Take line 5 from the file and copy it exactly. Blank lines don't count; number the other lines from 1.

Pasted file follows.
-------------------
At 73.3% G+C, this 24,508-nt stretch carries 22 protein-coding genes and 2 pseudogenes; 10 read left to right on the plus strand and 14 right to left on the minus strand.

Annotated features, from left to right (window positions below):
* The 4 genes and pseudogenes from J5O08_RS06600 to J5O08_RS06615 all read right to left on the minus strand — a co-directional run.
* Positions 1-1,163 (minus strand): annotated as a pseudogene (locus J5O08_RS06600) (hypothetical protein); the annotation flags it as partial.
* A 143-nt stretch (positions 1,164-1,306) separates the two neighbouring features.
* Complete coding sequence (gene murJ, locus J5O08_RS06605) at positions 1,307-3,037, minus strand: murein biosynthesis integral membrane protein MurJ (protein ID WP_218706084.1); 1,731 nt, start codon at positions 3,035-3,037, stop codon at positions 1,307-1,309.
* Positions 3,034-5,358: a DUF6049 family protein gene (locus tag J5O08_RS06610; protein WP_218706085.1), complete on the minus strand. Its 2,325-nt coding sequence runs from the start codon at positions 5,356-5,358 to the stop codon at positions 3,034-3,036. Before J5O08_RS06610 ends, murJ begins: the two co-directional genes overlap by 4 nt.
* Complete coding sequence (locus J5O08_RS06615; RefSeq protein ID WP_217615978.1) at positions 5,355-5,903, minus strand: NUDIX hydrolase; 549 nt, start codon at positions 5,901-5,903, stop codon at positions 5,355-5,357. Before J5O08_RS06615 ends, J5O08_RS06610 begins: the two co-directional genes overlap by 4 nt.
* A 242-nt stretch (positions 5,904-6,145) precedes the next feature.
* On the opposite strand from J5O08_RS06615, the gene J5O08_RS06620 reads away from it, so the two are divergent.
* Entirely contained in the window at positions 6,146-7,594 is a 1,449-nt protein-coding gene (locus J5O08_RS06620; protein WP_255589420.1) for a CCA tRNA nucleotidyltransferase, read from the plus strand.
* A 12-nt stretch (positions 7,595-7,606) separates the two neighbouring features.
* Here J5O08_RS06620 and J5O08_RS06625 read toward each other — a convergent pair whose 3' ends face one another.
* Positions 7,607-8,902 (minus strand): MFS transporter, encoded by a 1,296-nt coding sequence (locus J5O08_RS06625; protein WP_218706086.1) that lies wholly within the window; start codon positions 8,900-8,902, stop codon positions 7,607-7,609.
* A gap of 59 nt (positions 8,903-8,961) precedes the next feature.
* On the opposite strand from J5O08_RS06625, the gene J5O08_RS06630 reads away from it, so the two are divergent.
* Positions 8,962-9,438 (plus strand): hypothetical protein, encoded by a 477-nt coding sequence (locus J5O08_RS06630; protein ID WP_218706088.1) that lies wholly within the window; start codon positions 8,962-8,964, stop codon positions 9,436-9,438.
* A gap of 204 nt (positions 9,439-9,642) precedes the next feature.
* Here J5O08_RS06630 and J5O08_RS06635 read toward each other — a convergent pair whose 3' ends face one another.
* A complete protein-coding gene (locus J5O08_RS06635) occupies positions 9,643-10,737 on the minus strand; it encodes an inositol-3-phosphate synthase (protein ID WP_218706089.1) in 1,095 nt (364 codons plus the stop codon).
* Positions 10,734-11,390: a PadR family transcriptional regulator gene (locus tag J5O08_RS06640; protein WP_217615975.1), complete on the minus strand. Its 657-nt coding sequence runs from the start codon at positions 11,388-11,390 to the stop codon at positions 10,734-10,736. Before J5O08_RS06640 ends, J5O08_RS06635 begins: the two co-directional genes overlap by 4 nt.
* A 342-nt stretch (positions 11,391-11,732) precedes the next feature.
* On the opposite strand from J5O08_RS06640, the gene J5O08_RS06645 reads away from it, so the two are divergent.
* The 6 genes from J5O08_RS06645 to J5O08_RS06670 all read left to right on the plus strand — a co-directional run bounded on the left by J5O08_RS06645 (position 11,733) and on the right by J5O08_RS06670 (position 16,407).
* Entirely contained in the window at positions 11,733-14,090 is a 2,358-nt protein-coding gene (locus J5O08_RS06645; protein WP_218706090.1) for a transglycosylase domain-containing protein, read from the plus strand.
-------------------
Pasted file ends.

* A 143-nt stretch (positions 1,164-1,306) separates the two neighbouring features.